Creativity Camp participants had brain MRI scans before and after camp. The scans measured, for example, brain structure and brain function during both rest and a novel “imagination task.” The early results were promising: After camp, depression symptoms were lower and scores on measures of well-being higher. You can read more about this study at

Fun is at the cornerstone of what Ilhardt and her team preach at VOCEL. “If parents or educators are too sure about what a child should do with an object, that might subconsciously shut down the idea of play,” she says. “Open-ended play materials are the best way for kids to stay occupied and learning, compared to, say, a battery-operated toy they’ll typically use for a few minutes before they’re done with it for good.” She adds that by simply bringing a measuring cup into the bathtub with children, parents can teach children about volume and the transfer of properties.

Her thesis on this kind of learning formed the backbone of a popular TEDx Talk, filmed at Wrigley Field, which has amassed more than 900,000 views from two video releases.

In her talk, she addresses a challenge that some parents bring up: “[A factor] I see negatively impacting play-based learning is that we, as grownups, parents, and teachers, just don’t always like hearing that [it] might require something of us. Because that means it will take time, energy, and skills we don’t think we have. But not only is it worth our time, it can be done in really small doses.”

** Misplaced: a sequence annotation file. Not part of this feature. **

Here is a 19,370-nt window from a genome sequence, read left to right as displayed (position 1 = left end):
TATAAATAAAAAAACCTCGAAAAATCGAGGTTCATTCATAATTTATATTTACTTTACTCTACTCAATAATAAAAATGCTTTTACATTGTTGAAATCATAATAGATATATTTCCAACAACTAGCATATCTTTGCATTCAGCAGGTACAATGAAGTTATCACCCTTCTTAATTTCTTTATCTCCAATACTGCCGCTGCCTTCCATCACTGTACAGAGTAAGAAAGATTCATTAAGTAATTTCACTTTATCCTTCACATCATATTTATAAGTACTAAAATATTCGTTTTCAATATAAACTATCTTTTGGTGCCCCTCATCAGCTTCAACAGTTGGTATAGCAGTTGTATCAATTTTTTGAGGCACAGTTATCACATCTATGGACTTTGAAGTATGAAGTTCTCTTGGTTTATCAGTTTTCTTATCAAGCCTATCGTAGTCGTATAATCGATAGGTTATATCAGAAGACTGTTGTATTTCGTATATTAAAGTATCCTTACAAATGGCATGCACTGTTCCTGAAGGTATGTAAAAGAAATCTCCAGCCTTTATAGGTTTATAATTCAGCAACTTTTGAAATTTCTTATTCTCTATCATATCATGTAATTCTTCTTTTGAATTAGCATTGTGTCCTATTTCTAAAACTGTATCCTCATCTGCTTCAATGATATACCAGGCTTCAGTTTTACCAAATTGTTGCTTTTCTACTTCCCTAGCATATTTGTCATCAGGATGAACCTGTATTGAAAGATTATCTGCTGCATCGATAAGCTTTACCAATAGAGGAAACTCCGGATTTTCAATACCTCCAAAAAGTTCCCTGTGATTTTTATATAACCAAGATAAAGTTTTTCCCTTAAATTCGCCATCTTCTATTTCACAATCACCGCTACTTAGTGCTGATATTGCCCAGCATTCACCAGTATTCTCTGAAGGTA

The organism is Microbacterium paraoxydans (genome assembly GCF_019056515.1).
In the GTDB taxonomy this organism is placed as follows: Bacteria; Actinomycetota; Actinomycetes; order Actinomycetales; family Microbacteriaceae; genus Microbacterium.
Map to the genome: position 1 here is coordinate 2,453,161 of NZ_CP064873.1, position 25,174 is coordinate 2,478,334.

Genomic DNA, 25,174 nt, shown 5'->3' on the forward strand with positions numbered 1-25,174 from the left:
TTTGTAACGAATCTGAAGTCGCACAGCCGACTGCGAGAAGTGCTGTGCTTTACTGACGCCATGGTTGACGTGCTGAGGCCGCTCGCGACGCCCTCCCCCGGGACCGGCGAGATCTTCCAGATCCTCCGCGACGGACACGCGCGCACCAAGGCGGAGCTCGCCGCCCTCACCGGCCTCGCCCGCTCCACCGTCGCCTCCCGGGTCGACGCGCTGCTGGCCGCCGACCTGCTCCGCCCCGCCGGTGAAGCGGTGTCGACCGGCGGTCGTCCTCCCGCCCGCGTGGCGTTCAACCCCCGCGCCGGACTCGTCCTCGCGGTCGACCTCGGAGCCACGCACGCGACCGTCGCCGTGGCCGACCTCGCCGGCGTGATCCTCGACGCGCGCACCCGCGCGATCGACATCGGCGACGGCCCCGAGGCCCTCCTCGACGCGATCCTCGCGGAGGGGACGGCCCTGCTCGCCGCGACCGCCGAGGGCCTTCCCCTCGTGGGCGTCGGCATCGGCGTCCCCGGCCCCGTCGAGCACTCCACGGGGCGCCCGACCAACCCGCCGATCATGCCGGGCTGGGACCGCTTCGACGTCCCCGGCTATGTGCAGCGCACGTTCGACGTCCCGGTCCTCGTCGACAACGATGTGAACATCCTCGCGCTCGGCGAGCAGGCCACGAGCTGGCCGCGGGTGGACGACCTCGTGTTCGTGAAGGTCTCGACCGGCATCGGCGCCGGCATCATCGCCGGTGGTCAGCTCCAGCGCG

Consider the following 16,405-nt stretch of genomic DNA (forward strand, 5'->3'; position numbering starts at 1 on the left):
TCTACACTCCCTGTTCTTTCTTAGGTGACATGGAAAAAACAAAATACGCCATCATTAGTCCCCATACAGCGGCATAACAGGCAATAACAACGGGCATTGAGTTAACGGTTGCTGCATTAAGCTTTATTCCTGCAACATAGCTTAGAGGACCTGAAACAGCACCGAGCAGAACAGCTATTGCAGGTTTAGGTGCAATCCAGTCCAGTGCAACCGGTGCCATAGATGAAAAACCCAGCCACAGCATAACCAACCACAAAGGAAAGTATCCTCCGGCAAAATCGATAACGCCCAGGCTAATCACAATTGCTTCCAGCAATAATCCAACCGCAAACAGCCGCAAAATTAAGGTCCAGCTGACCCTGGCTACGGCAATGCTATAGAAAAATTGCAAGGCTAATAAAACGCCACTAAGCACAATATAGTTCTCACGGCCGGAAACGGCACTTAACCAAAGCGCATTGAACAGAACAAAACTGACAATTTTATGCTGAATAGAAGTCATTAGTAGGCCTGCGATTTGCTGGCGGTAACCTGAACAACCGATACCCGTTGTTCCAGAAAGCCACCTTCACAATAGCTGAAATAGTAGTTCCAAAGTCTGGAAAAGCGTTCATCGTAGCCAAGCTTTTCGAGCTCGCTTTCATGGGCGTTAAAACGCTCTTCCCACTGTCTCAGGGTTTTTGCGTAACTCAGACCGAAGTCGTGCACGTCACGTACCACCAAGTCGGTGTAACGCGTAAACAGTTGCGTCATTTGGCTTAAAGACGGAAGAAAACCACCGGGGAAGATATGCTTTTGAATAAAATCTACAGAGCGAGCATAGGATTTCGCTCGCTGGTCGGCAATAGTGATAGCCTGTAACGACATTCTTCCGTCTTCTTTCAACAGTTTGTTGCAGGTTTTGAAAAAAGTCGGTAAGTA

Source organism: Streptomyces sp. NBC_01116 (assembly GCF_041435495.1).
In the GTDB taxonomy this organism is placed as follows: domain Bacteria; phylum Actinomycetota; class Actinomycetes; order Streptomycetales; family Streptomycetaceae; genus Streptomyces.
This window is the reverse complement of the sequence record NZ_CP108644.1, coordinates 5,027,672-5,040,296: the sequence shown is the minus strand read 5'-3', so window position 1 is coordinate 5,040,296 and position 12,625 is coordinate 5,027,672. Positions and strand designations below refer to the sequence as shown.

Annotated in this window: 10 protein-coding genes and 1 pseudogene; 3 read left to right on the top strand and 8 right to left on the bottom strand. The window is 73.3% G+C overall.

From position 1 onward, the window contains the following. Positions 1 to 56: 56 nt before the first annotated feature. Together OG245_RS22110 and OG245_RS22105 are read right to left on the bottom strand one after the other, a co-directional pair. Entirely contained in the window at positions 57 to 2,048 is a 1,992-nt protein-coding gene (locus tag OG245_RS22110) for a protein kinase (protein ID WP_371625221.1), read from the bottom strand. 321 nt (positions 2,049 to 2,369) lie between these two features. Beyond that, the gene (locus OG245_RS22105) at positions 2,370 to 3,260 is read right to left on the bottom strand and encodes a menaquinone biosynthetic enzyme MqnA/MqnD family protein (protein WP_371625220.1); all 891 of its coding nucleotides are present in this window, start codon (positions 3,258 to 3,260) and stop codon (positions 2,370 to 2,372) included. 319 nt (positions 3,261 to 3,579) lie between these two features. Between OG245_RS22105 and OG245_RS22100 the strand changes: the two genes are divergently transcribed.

A growing collection of data supports Ilhardt’s suggestions about inviting a less rigid form of learning into the home and classroom. For example, a 2017 report from the LEGO Foundation, Learning Through Play, analyzed 26 studies of play and found it can be used as a possible intervention to close achievement gaps in children ages 3 to 6.

Alisha Tova

Ilhardt’s idea for VOCEL took shape during her six years at Teach for America, where she initially taught preschool in a majority Hispanic neighborhood. She later transitioned into coaching educators through the nonprofit organization. She saw firsthand a static and conformist structure of teaching in which “I had to ensure the students were quiet, never bouncing off the walls.”

When Ilhardt attended the University, majoring in strategic communication in the Hubbard School of Journalism and Mass Communication, the varied coursework appealed to her. “Being exposed to such a wide variety of courses was really beneficial,” she says. And the writing skills she gained there may also come in handy sooner rather than later.

“I’ve been thinking of writing a book about play-based learning that recognizes the challenges parents face in raising their children and gives them the tools they can use to make a big difference in their kids’ lives,” she says.

David Silverberg is a freelance writer based in Toronto.